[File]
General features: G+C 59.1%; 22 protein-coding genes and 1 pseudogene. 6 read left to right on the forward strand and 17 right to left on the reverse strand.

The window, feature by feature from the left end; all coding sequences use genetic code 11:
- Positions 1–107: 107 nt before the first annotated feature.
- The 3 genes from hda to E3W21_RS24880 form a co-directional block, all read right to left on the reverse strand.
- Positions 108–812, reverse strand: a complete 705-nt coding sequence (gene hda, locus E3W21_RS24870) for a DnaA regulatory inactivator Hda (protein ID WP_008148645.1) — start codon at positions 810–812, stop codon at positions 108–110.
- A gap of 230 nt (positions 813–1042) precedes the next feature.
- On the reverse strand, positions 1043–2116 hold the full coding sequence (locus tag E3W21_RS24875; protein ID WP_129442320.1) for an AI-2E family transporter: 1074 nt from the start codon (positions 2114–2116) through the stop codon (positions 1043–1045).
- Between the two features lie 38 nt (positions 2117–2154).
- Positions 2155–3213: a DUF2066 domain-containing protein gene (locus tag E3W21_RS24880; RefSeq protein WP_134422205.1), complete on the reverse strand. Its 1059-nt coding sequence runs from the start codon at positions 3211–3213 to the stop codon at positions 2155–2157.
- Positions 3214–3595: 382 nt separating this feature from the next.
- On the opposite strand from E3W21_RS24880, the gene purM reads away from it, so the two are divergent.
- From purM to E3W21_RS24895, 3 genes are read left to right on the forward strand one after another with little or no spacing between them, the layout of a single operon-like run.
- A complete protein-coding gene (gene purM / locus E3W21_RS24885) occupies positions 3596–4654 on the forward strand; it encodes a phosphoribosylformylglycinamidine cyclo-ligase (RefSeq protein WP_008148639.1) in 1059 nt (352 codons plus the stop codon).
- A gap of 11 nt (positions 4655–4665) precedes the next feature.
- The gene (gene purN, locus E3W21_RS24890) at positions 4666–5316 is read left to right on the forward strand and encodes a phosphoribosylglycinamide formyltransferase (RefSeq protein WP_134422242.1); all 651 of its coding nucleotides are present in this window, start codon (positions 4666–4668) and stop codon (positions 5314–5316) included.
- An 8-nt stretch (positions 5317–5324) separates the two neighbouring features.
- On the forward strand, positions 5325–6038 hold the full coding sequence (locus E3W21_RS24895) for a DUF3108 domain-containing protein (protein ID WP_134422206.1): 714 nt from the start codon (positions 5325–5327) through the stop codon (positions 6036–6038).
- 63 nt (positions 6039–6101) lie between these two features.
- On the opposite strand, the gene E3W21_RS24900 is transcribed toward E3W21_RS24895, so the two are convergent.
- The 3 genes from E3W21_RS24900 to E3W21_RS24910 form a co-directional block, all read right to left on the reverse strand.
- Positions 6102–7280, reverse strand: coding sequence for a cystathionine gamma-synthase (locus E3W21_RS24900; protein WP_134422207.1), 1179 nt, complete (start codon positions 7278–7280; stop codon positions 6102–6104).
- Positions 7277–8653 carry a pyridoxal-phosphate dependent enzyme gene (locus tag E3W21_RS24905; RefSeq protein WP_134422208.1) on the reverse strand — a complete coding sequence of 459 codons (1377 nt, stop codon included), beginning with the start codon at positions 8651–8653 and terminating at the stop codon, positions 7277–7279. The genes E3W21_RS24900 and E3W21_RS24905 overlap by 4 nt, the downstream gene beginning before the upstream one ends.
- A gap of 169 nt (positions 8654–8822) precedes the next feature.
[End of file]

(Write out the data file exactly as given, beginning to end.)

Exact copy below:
General features: G+C 59.1%; 22 protein-coding genes and 1 pseudogene. 6 read left to right on the forward strand and 17 right to left on the reverse strand.

The window, feature by feature from the left end; all coding sequences use genetic code 11:
- Positions 1–107: 107 nt before the first annotated feature.
- The 3 genes from hda to E3W21_RS24880 form a co-directional block, all read right to left on the reverse strand.
- Positions 108–812, reverse strand: a complete 705-nt coding sequence (gene hda, locus E3W21_RS24870) for a DnaA regulatory inactivator Hda (protein ID WP_008148645.1) — start codon at positions 810–812, stop codon at positions 108–110.
- A gap of 230 nt (positions 813–1042) precedes the next feature.
- On the reverse strand, positions 1043–2116 hold the full coding sequence (locus tag E3W21_RS24875; protein ID WP_129442320.1) for an AI-2E family transporter: 1074 nt from the start codon (positions 2114–2116) through the stop codon (positions 1043–1045).
- Between the two features lie 38 nt (positions 2117–2154).
- Positions 2155–3213: a DUF2066 domain-containing protein gene (locus tag E3W21_RS24880; RefSeq protein WP_134422205.1), complete on the reverse strand. Its 1059-nt coding sequence runs from the start codon at positions 3211–3213 to the stop codon at positions 2155–2157.
- Positions 3214–3595: 382 nt separating this feature from the next.
- On the opposite strand from E3W21_RS24880, the gene purM reads away from it, so the two are divergent.
- From purM to E3W21_RS24895, 3 genes are read left to right on the forward strand one after another with little or no spacing between them, the layout of a single operon-like run.
- A complete protein-coding gene (gene purM / locus E3W21_RS24885) occupies positions 3596–4654 on the forward strand; it encodes a phosphoribosylformylglycinamidine cyclo-ligase (RefSeq protein WP_008148639.1) in 1059 nt (352 codons plus the stop codon).
- A gap of 11 nt (positions 4655–4665) precedes the next feature.
- The gene (gene purN, locus E3W21_RS24890) at positions 4666–5316 is read left to right on the forward strand and encodes a phosphoribosylglycinamide formyltransferase (RefSeq protein WP_134422242.1); all 651 of its coding nucleotides are present in this window, start codon (positions 4666–4668) and stop codon (positions 5314–5316) included.
- An 8-nt stretch (positions 5317–5324) separates the two neighbouring features.
- On the forward strand, positions 5325–6038 hold the full coding sequence (locus E3W21_RS24895) for a DUF3108 domain-containing protein (protein ID WP_134422206.1): 714 nt from the start codon (positions 5325–5327) through the stop codon (positions 6036–6038).
- 63 nt (positions 6039–6101) lie between these two features.
- On the opposite strand, the gene E3W21_RS24900 is transcribed toward E3W21_RS24895, so the two are convergent.
- The 3 genes from E3W21_RS24900 to E3W21_RS24910 form a co-directional block, all read right to left on the reverse strand.
- Positions 6102–7280, reverse strand: coding sequence for a cystathionine gamma-synthase (locus E3W21_RS24900; protein WP_134422207.1), 1179 nt, complete (start codon positions 7278–7280; stop codon positions 6102–6104).
- Positions 7277–8653 carry a pyridoxal-phosphate dependent enzyme gene (locus tag E3W21_RS24905; RefSeq protein WP_134422208.1) on the reverse strand — a complete coding sequence of 459 codons (1377 nt, stop codon included), beginning with the start codon at positions 8651–8653 and terminating at the stop codon, positions 7277–7279. The genes E3W21_RS24900 and E3W21_RS24905 overlap by 4 nt, the downstream gene beginning before the upstream one ends.
- A gap of 169 nt (positions 8654–8822) precedes the next feature.